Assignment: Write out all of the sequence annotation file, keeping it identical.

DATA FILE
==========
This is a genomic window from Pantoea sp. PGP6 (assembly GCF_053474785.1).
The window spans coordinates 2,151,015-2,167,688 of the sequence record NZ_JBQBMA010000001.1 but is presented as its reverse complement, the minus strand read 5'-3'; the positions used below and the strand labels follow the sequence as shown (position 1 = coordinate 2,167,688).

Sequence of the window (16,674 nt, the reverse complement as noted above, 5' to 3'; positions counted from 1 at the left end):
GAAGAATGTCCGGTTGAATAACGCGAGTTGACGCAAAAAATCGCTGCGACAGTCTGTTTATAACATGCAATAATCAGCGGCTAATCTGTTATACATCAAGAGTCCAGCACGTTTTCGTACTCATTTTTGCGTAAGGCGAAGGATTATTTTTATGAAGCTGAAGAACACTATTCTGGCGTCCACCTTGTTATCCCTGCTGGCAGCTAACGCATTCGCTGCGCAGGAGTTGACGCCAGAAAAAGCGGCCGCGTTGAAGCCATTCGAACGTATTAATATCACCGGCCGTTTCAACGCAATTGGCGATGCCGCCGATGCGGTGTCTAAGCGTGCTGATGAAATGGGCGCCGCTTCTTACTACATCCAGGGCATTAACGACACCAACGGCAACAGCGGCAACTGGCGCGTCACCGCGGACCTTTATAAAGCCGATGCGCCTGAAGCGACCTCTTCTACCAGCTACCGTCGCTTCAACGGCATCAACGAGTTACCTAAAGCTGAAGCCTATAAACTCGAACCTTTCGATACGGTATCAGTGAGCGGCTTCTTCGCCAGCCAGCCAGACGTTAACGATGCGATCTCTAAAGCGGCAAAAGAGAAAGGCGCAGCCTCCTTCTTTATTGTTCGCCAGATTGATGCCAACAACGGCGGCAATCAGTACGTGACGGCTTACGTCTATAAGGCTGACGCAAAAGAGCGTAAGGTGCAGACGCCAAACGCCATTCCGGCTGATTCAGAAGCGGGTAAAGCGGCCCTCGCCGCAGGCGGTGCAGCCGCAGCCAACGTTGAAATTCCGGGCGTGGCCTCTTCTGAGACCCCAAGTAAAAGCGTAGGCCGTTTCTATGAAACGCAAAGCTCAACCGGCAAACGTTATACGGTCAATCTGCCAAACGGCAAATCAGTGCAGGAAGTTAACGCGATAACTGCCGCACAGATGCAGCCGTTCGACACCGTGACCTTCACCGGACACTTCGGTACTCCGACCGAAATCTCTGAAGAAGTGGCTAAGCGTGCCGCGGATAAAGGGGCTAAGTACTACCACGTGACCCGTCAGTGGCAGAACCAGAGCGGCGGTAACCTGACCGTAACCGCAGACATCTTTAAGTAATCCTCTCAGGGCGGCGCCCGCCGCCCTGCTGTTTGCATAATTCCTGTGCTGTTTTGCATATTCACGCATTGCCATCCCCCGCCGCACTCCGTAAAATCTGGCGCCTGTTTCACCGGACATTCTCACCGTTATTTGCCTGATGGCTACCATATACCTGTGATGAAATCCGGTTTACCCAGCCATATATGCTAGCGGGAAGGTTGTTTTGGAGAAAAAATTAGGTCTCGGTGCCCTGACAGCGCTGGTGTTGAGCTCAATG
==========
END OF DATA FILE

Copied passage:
This is a genomic window from Pantoea sp. PGP6 (assembly GCF_053474785.1).
The window spans coordinates 2,151,015-2,167,688 of the sequence record NZ_JBQBMA010000001.1 but is presented as its reverse complement, the minus strand read 5'-3'; the positions used below and the strand labels follow the sequence as shown (position 1 = coordinate 2,167,688).

Sequence of the window (16,674 nt, the reverse complement as noted above, 5' to 3'; positions counted from 1 at the left end):
GAAGAATGTCCGGTTGAATAACGCGAGTTGACGCAAAAAATCGCTGCGACAGTCTGTTTATAACATGCAATAATCAGCGGCTAATCTGTTATACATCAAGAGTCCAGCACGTTTTCGTACTCATTTTTGCGTAAGGCGAAGGATTATTTTTATGAAGCTGAAGAACACTATTCTGGCGTCCACCTTGTTATCCCTGCTGGCAGCTAACGCATTCGCTGCGCAGGAGTTGACGCCAGAAAAAGCGGCCGCGTTGAAGCCATTCGAACGTATTAATATCACCGGCCGTTTCAACGCAATTGGCGATGCCGCCGATGCGGTGTCTAAGCGTGCTGATGAAATGGGCGCCGCTTCTTACTACATCCAGGGCATTAACGACACCAACGGCAACAGCGGCAACTGGCGCGTCACCGCGGACCTTTATAAAGCCGATGCGCCTGAAGCGACCTCTTCTACCAGCTACCGTCGCTTCAACGGCATCAACGAGTTACCTAAAGCTGAAGCCTATAAACTCGAACCTTTCGATACGGTATCAGTGAGCGGCTTCTTCGCCAGCCAGCCAGACGTTAACGATGCGATCTCTAAAGCGGCAAAAGAGAAAGGCGCAGCCTCCTTCTTTATTGTTCGCCAGATTGATGCCAACAACGGCGGCAATCAGTACGTGACGGCTTACGTCTATAAGGCTGACGCAAAAGAGCGTAAGGTGCAGACGCCAAACGCCATTCCGGCTGATTCAGAAGCGGGTAAAGCGGCCCTCGCCGCAGGCGGTGCAGCCGCAGCCAACGTTGAAATTCCGGGCGTGGCCTCTTCTGAGACCCCAAGTAAAAGCGTAGGCCGTTTCTATGAAACGCAAAGCTCAACCGGCAAACGTTATACGGTCAATCTGCCAAACGGCAAATCAGTGCAGGAAGTTAACGCGATAACTGCCGCACAGATGCAGCCGTTCGACACCGTGACCTTCACCGGACACTTCGGTACTCCGACCGAAATCTCTGAAGAAGTGGCTAAGCGTGCCGCGGATAAAGGGGCTAAGTACTACCACGTGACCCGTCAGTGGCAGAACCAGAGCGGCGGTAACCTGACCGTAACCGCAGACATCTTTAAGTAATCCTCTCAGGGCGGCGCCCGCCGCCCTGCTGTTTGCATAATTCCTGTGCTGTTTTGCATATTCACGCATTGCCATCCCCCGCCGCACTCCGTAAAATCTGGCGCCTGTTTCACCGGACATTCTCACCGTTATTTGCCTGATGGCTACCATATACCTGTGATGAAATCCGGTTTACCCAGCCATATATGCTAGCGGGAAGGTTGTTTTGGAGAAAAAATTAGGTCTCGGTGCCCTGACAGCGCTGGTGTTGAGCTCAATG